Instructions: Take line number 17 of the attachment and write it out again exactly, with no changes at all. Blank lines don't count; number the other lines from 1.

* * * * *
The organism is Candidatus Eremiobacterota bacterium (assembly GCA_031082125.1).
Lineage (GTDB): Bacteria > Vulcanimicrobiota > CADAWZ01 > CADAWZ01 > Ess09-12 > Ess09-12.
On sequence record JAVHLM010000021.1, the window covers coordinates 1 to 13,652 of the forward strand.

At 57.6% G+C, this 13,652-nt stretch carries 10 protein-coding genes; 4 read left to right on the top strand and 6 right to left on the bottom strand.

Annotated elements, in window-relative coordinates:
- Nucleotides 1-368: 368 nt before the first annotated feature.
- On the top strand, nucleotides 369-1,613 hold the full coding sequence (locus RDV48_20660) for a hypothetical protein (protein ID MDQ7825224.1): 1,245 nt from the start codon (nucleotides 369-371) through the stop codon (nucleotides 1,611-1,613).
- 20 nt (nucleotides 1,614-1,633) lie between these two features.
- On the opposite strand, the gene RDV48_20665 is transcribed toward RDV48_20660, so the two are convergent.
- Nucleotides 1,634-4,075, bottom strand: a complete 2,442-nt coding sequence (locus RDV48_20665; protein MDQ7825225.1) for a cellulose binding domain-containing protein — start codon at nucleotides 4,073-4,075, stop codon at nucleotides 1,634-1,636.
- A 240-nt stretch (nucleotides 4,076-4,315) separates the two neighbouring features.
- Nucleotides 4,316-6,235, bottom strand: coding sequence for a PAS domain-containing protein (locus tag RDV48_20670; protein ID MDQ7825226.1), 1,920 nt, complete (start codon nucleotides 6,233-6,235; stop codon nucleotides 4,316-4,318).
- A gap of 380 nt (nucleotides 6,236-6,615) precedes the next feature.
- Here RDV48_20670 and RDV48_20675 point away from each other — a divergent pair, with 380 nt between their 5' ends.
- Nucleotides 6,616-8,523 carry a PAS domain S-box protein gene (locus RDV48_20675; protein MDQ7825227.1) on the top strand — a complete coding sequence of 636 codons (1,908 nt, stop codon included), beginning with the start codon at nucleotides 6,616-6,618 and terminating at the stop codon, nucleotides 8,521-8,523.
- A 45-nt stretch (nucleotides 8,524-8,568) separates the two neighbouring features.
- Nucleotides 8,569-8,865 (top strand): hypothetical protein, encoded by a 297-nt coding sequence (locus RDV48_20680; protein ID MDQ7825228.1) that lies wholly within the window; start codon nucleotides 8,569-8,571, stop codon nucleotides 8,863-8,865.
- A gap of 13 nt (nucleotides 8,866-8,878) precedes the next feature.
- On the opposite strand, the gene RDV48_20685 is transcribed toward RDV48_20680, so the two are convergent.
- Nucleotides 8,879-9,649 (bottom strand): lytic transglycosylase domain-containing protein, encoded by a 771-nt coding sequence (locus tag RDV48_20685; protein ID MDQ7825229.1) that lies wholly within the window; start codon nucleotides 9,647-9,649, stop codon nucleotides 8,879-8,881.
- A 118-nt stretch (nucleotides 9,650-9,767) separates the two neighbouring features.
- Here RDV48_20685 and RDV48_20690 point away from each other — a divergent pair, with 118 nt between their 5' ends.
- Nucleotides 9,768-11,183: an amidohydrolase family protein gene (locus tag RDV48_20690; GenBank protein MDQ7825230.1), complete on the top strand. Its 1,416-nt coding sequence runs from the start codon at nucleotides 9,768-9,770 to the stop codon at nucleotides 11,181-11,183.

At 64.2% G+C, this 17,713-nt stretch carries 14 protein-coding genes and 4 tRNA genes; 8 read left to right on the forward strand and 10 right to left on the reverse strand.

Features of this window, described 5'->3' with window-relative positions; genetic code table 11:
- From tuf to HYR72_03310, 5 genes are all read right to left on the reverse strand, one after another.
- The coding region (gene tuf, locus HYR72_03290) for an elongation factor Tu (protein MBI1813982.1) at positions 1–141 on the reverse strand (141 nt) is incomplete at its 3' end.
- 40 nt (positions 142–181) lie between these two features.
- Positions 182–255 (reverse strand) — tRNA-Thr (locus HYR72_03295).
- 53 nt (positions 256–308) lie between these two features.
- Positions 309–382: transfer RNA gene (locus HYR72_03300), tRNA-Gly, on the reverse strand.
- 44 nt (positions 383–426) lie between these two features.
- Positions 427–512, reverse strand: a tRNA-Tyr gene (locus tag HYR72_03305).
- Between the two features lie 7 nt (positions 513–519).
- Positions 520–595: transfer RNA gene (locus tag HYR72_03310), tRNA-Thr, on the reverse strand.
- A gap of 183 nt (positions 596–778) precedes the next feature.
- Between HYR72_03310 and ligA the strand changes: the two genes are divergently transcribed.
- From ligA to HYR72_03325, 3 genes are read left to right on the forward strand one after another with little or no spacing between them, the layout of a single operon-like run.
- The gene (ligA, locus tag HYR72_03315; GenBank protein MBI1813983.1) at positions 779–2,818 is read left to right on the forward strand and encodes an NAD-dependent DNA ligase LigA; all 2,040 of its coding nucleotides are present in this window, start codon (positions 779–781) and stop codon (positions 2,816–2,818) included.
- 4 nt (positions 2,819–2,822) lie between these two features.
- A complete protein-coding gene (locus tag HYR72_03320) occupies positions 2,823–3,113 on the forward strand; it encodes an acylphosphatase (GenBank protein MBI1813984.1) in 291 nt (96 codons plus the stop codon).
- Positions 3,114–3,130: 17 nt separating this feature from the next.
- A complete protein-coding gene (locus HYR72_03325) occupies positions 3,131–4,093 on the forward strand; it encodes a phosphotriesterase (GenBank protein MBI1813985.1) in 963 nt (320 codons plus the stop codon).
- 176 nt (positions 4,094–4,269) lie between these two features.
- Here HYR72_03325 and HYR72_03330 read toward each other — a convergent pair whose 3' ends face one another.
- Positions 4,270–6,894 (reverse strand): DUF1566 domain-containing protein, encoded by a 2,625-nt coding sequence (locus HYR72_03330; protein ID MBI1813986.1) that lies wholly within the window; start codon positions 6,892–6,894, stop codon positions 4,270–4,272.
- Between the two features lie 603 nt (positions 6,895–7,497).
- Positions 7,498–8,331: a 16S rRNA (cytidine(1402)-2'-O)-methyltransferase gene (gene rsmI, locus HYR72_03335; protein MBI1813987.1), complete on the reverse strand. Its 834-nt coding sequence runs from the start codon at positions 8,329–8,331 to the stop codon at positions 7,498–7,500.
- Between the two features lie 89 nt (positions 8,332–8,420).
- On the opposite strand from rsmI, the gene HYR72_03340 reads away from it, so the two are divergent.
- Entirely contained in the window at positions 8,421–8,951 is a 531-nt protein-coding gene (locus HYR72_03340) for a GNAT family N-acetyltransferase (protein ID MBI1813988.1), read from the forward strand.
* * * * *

- Nucleotides 8,569-8,865 (top strand): hypothetical protein, encoded by a 297-nt coding sequence (locus RDV48_20680; protein ID MDQ7825228.1) that lies wholly within the window; start codon nucleotides 8,569-8,571, stop codon nucleotides 8,863-8,865.